‘Jiangsu workers already paid’


Workers of Jiangsu Provincial Construction Group staged a protest yesterday in front of the Imperial Pacific Resort in Garapan, demanding that they get paid by their contractor. (Jon Perez)

Forty-six construction workers brought in by a contractor of the casino in Garapan are demanding that Jiangsu Provincial Construction Group pay them nine months of overtime pay.

Robert Torres, the lawyer for Jiangsu Provincial, insists that they are cooperating with both federal and local officials about the claims being made by workers that they haven’t received any overtime pay.

Torres told Saipan Tribune that his client has settled all of its obligations to its workers. “The workers were paid their regular time and were also paid their overtime rates by Jiangsu—the hours they worked and if they worked overtime.”

“The company absolutely and categorically denies that they were not paid. With respect to recruitment fees and agency fees, Jiangsu is a construction company and not a manpower or recruitment agency. Jiangsu neither charges any agency or recruitment fees for any of the workers.”

He added that they also met with the authorities to resolve the issue. “Jiangsu is cooperating with federal and local labor officials, and wage and hourly personnel and we’re providing them all the information they need. As to their claim of not getting paid, it is simply and manifestly untrue.”

The workers, who all entered the CNMI legally using CW-1 work visas, staged their protest yesterday in front of the Garapan casino. On top of overtime pay, they are also demanding for the deposit and recruitment fess that were reportedly promised them by the company. They also claim that their supposedly two-year contract had been terminated and they were asked to leave the CNMI, with four scheduled to depart today.

Other sources privy to the issue said that Jiangsu’s contract with IPI is only for nine months and they have been working on two projects of American Sinopan—the Saipan Garden Resort in Tanapag and Heaven II on Capital Hill.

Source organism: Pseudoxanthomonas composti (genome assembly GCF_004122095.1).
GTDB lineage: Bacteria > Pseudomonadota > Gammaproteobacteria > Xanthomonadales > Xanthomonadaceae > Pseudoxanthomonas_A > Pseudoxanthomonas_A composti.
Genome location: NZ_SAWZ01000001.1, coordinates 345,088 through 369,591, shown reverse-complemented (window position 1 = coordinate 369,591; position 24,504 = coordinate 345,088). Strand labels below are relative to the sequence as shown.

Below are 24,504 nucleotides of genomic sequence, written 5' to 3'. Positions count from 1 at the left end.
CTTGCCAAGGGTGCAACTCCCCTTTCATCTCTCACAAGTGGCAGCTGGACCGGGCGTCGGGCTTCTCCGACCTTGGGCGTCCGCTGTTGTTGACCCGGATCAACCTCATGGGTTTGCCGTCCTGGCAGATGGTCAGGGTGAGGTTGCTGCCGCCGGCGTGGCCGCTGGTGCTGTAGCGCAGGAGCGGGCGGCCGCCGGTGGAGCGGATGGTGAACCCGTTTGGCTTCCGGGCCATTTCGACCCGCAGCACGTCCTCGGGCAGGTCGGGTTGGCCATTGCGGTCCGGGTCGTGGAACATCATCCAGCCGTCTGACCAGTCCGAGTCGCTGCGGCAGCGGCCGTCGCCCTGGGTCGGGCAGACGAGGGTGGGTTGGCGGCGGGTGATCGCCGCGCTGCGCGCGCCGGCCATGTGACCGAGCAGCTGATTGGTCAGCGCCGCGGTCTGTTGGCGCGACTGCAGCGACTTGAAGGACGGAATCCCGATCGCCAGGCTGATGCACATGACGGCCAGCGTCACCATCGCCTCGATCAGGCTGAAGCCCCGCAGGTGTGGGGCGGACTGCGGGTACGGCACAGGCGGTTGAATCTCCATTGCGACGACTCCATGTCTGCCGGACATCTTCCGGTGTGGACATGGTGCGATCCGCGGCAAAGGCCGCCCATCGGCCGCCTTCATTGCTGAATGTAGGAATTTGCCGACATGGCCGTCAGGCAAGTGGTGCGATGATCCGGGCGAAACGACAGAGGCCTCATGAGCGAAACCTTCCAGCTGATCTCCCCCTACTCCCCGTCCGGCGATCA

Torres explained that the workers need to depart the CNMI because their CW-1 visas are about to expire. “They have to leave before the expiration dates, Sept. 12 and 20. If they choose to stay, they have unlawful presence here and hence can’t go back to work here on Saipan. We’re complying with the law and they have to leave to get renewed.”

Jiangsu Provincial is a CNMI construction company based in China. The workers did construction work at the casino-hotel, while American Sinopan was getting their paperwork done for their own two development projects.

Jiangsu is a subcontractor of a contractor tapped by Imperial Pacific International (CNMI) LLC. An IPI source said they have already paid Jiangsu.


One of the workers, Wang Yanlin, who spoke through an interpreter, said that Jiangsu was on time in paying their wages of $50 a day, but they have yet to receive the more than 20,000 yuan (almost $3,000) promised to them aside from their OT.

“They owe us money. They have not paid our OT and we are now asking to get paid. We work nine hours a day for nine months. Now, they told us that we have to leave,” said Wang, who is one of the four workers who is scheduled to leave today.

The $50 per day rate mentioned by Wang is only $5.55 or below the $7.25 level of the federal minimum wage.

The workers, after the nine-month project at IPI, moved to the two hotels being developed by American Sinopan.

Wang said he and his colleagues were promised that they would get refunds on the fees they paid when they were recruited in China.

IPI officials, sources said, also provided a translator to help communicate with local labor officials in filing their complaint with Jiangsu.

Wang said they were promised a two-year contract, but it was terminated and they were told that they have to go back to China. Chen Qian, Dong Yue Bo, and Chen Tai Bing are the other workers who are scheduled to leave today that’s also being shouldered by Jiangsu.

Jon Perez | Reporter
Jon Perez began his writing career as a sports reporter in the Philippines where he has covered local and international events. He became a news writer when he joined media network ABS-CBN. He joined the weekly DAWN, University of the East’s student newspaper, while in college.

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